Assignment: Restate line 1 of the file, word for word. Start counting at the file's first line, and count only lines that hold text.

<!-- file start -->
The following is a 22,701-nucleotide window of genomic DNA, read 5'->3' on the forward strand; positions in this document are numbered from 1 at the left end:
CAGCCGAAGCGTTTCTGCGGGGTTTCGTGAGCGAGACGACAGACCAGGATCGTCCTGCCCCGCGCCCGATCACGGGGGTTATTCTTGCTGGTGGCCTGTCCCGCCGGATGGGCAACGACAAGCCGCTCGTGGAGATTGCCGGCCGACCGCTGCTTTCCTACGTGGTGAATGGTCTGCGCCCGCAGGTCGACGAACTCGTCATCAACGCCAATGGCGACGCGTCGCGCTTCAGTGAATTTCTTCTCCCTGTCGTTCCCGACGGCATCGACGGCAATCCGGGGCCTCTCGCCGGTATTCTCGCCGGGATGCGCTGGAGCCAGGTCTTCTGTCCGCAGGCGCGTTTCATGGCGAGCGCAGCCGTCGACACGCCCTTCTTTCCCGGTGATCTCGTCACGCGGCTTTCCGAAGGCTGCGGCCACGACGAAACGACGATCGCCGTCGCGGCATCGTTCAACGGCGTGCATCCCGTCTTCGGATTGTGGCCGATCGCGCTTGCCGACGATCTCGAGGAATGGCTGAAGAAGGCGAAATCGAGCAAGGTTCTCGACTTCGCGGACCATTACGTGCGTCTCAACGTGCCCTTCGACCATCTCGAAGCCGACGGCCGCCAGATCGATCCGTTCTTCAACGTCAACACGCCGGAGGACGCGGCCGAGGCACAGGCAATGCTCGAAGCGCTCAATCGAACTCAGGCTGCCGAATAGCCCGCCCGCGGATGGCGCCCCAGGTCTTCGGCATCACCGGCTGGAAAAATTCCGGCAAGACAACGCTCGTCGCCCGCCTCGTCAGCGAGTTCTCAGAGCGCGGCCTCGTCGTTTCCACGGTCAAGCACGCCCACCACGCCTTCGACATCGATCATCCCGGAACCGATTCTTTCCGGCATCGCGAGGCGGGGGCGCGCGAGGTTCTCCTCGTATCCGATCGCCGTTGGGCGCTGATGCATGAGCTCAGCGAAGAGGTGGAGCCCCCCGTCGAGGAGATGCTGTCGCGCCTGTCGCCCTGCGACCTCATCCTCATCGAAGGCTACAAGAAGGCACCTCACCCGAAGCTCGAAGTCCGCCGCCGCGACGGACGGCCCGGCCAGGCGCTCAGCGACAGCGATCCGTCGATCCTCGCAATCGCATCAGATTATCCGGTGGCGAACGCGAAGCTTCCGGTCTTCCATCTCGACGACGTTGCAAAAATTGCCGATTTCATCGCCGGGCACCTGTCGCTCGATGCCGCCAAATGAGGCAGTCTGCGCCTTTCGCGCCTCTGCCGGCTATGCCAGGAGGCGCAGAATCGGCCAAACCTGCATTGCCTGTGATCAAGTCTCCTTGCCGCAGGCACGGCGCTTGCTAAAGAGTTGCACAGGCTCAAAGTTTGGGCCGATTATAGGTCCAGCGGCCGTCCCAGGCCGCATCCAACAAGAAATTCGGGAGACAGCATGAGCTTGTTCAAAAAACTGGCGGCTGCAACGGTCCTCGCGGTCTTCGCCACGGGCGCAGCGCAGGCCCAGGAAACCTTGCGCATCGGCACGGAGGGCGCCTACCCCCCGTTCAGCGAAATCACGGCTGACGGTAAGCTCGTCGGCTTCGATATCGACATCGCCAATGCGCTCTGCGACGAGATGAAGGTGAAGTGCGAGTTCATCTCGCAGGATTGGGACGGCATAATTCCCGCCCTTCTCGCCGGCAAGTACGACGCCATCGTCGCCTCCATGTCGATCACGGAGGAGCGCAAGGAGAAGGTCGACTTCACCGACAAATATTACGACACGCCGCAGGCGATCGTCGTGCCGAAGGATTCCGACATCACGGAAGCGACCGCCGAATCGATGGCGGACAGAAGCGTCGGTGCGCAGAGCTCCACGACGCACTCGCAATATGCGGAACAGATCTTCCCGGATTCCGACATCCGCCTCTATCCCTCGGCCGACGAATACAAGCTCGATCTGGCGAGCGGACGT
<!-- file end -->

The following is a 22,701-nucleotide window of genomic DNA, read 5'->3' on the forward strand; positions in this document are numbered from 1 at the left end: